Diabo looked unhappy.
“Let’s add some extras now,” Edson said.
Before anyone could protest, Edson was punching keys and dragging files from one box to another, dropping drum riffs and synthesized clapping sounds, placing stray notes and moving them from one place to another, stopping occasionally to ask for our opinions, which he then proceeded to ignore.
“What do you think about this?” He asked as he laid a Middle-Eastern aria over an already overcongested sample.
“It’s nice,” Diabo said, “but it doesn’t really fit what our song is about.”
“I hear you,” Edson said, “and I have an idea.”
He sped up the chant until it sounded like Mickey Mouse after smoking a hookah full of weed. He looped it and dragged it into the space reserved for the chorus. By this point, the screen was full of so many spikes and valleys it was impossible to tell where one sound began and another ended.
Diabo and Fox tried in vain to bring the song back to their original vision. Master Fox suggested that a third string of hi-hat counter-beats was really not necessary. Edson made a few concessions, but in the end he made it clear that he was the master of his studio; he knew what kind of sound we were looking for, even if we did not.
When he was done, Edson told the three of us to enter the recording booth.
“It’s a little small,” Diabo pointed out. “Maybe we should do it one by one?”
Edson disagreed. “It’s better if you do it all in the same take,” he assured us. “It’s a quality thing.”
In no mood to protest, we squeezed into the booth. Master Fox elbowed Diabo in the chest; I hit my head on the overhead mic. When we were all inside, Edson shut the door. For awhile we just stood there, listening to each other breathe. I thought about making a joke involving a phone booth, but remembered there were no phone booths in Mozambique.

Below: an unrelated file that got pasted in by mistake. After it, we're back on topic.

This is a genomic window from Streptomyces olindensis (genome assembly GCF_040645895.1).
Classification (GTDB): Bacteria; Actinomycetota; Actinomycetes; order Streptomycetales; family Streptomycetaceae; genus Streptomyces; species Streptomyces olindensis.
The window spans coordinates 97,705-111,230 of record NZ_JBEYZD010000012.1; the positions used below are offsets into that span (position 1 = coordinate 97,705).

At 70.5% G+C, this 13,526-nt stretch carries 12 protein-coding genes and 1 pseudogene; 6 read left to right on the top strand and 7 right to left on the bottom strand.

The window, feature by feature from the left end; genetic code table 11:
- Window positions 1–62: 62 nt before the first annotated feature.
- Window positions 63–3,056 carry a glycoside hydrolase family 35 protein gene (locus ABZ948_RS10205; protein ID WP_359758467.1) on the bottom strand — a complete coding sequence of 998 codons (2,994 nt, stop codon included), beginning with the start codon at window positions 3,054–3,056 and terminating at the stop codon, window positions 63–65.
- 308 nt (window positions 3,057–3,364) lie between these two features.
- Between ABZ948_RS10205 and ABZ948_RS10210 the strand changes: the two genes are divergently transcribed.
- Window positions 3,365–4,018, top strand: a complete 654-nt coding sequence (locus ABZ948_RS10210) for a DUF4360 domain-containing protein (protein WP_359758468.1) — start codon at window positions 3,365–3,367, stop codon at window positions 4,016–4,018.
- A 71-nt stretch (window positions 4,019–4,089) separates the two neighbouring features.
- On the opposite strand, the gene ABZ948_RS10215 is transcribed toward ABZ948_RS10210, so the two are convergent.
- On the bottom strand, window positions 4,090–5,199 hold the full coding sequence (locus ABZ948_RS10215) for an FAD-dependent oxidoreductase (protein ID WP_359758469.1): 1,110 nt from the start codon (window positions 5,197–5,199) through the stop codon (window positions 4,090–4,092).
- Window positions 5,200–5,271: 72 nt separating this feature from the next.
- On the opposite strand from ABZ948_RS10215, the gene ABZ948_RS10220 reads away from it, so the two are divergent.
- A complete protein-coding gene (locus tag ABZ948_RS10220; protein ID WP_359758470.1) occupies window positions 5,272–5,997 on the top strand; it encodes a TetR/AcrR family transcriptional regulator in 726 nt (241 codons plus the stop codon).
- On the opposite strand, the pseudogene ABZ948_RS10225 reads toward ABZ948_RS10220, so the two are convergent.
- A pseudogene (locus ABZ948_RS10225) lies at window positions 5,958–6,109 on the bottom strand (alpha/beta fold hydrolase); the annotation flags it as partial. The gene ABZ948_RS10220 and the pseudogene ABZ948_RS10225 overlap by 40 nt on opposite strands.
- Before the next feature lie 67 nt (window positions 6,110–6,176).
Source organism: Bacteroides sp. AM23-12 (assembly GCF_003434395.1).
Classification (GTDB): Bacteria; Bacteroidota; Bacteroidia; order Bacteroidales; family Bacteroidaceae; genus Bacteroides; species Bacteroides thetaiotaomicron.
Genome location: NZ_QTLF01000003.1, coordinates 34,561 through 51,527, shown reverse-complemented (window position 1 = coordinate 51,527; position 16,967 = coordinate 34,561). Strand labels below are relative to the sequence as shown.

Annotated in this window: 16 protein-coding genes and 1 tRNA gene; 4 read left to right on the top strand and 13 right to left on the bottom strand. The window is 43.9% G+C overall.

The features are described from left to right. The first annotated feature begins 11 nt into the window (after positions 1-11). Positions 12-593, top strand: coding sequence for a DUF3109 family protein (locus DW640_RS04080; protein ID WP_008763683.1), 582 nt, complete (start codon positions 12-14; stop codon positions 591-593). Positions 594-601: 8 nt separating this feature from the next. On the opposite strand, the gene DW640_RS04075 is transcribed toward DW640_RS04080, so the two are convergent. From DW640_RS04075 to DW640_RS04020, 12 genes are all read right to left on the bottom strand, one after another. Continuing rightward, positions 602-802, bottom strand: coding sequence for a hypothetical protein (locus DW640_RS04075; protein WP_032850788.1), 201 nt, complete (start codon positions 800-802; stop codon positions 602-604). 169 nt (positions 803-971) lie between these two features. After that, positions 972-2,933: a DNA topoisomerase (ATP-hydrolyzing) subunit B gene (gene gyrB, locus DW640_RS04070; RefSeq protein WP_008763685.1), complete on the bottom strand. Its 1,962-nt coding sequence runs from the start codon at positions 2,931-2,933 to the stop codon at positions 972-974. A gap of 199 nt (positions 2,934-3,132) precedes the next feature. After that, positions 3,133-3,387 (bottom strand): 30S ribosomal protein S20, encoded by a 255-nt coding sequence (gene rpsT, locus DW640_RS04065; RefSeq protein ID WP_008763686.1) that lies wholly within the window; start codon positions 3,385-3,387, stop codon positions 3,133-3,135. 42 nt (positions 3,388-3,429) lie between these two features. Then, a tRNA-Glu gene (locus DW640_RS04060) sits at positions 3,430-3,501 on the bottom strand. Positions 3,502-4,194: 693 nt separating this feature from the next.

“Alright,” Edson said, “it’s time to rap.”
The green light came on. The microphone began to hiss. Edson cued the background music.
“Whenever you’re ready,” he said.
Five takes and 45 minutes later, we had our song.
On the train back to Moamba, we were quiet. Part of it was exhaustion; it had been a long day, and the rocking of the train was a kind of hypnosis. But it also felt like shock. We were still trying to understand what had happened, how we had surrendered so much to a stranger with a microphone and a glorified garage.
We drifted between contemplation and sleep. The sun was stuck in a long, sub-Saharan sink that seemed to last forever. Across the fields, stretched shadows of mango and cashew trees were set off by a deep umber spill.
Somewhere between one village and another, the train stalled. Passengers shifted in their seats and issued quiet, half-felt complaints to one another.